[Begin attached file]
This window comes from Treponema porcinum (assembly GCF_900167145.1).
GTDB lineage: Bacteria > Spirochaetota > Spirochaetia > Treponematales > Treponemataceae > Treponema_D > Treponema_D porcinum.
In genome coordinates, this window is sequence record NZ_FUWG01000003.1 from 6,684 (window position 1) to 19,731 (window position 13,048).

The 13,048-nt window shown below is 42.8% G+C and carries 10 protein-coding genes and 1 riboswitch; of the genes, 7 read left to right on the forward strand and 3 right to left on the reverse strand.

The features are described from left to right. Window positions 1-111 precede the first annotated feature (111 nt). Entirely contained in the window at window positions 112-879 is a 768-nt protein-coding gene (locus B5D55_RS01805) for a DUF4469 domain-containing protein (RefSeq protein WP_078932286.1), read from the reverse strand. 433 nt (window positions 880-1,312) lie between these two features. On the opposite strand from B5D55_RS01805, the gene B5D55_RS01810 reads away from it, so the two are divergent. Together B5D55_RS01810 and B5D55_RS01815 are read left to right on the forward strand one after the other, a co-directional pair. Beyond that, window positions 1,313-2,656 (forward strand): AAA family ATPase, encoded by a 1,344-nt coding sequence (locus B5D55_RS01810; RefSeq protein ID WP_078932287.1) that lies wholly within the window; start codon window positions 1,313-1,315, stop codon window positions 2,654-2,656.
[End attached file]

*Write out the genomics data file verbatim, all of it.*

This window comes from Treponema porcinum (assembly GCF_900167145.1).
GTDB lineage: Bacteria > Spirochaetota > Spirochaetia > Treponematales > Treponemataceae > Treponema_D > Treponema_D porcinum.
In genome coordinates, this window is sequence record NZ_FUWG01000003.1 from 6,684 (window position 1) to 19,731 (window position 13,048).

The 13,048-nt window shown below is 42.8% G+C and carries 10 protein-coding genes and 1 riboswitch; of the genes, 7 read left to right on the forward strand and 3 right to left on the reverse strand.

The features are described from left to right. Window positions 1-111 precede the first annotated feature (111 nt). Entirely contained in the window at window positions 112-879 is a 768-nt protein-coding gene (locus B5D55_RS01805) for a DUF4469 domain-containing protein (RefSeq protein WP_078932286.1), read from the reverse strand. 433 nt (window positions 880-1,312) lie between these two features. On the opposite strand from B5D55_RS01805, the gene B5D55_RS01810 reads away from it, so the two are divergent. Together B5D55_RS01810 and B5D55_RS01815 are read left to right on the forward strand one after the other, a co-directional pair. Beyond that, window positions 1,313-2,656 (forward strand): AAA family ATPase, encoded by a 1,344-nt coding sequence (locus B5D55_RS01810; RefSeq protein ID WP_078932287.1) that lies wholly within the window; start codon window positions 1,313-1,315, stop codon window positions 2,654-2,656.